By Robert Durst, MD
Each year the Advisory Board of the American Academy of Dermatology Association (AADA) convenes to deliberate on important issues to individual practitioners and bring proposed policies in the form of resolutions to the Academy’s Board of Directors for consideration. Advisory Board representatives are liaisons between individual state, local, and regional dermatology societies, and the Academy. Members of the Advisory Board serve a critical role in the Academy’s organizational structure — they are considered the eyes and ears of the practicing physician.
Through the resolution process, representatives contribute to the formulation of Academy positions, identify trends affecting dermatology, and help develop and support AADA advocacy efforts. This process not only encourages member engagement, but also allows dermatology societies to have input into Academy policies and procedures. Resolutions can be brought forth by a society or individual Academy members.
State societies have made significant contributions to the specialty by working with the Advisory Board. One society in particular, the Ohio Dermatological Society, was extremely successful in proposing that the AADA develop model indoor tanning legislation, which is now available on the Academy website. The model indoor tanning legislation prohibits the sale of tanning parlor ultraviolet radiation to all children 17 years of age and younger and includes recommendations for enforcement. The resolution was debated by the Advisory Board and ultimately adopted by the Academy’s Board of Directors. As a result, AADA members and dermatology societies have been able to use this legislation to maximize their efficiency, productivity, and opportunities to help legislatures promote the health and safety of all children and reduce their future health care costs.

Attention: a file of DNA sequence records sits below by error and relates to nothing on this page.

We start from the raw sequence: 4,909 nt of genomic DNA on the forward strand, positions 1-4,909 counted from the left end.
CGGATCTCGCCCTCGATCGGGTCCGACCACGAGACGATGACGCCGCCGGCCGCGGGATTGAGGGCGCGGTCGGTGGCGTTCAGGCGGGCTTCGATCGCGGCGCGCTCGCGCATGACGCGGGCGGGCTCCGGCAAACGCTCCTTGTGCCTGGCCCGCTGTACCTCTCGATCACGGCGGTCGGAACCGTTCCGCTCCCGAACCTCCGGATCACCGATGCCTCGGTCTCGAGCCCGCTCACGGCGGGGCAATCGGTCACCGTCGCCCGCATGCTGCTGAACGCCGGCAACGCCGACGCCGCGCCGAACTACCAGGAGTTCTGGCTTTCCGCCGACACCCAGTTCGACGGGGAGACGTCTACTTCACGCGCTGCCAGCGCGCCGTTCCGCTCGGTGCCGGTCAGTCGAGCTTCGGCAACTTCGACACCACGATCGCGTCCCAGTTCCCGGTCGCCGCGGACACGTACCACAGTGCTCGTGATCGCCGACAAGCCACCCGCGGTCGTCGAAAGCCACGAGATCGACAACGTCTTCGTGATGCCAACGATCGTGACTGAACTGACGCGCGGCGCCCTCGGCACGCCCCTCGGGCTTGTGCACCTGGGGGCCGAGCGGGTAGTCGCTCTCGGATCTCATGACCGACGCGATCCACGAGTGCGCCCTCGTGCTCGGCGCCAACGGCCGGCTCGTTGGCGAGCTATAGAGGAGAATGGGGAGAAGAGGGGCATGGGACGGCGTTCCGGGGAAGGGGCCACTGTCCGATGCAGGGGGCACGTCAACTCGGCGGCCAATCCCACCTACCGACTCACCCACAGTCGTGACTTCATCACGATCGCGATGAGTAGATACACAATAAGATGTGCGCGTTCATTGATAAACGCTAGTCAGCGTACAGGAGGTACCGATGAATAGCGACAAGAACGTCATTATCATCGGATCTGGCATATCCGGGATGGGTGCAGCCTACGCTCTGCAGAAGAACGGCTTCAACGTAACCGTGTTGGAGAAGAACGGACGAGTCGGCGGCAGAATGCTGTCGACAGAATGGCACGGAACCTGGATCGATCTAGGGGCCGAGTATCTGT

Now it’s your turn to get involved and make a difference! If you or your society has an issue of interest and/or concern, now is the time to submit a resolution. Your resolution has the potential to become an official Academy position. I encourage you to work with your dermatologic societies to bring forward thoughtful, timely resolutions for consideration.
The author, or his/her representative, must be present at the Reference Committee Hearing on Friday, March 21 at the Academy’s 72nd Annual Meeting in Denver to introduce and discuss the resolution. The full Advisory Board will vote on resolutions at the General Business Meeting on Sunday, March 23. All resolutions should be submitted in the proper format. For more information regarding the resolution process and/or the Advisory Board please contact Abigail Osborne, staff liaison to the Advisory Board, at firstname.lastname@example.org or visit the Advisory Board Web page.
I, and the rest of the Advisory Board members, look forward to hearing your voices, so be sure to submit your policy resolutions.
Dr. Durst is a private practicing dermatologist in Topeka, Kan. He has served on the Advisory Board for over 10 years and is currently the chair. Dr. Durst is a member of the AAD/A Board of Directors, the Organizational Structure Committee, and Council on Government Affairs, Health Policy and Practice.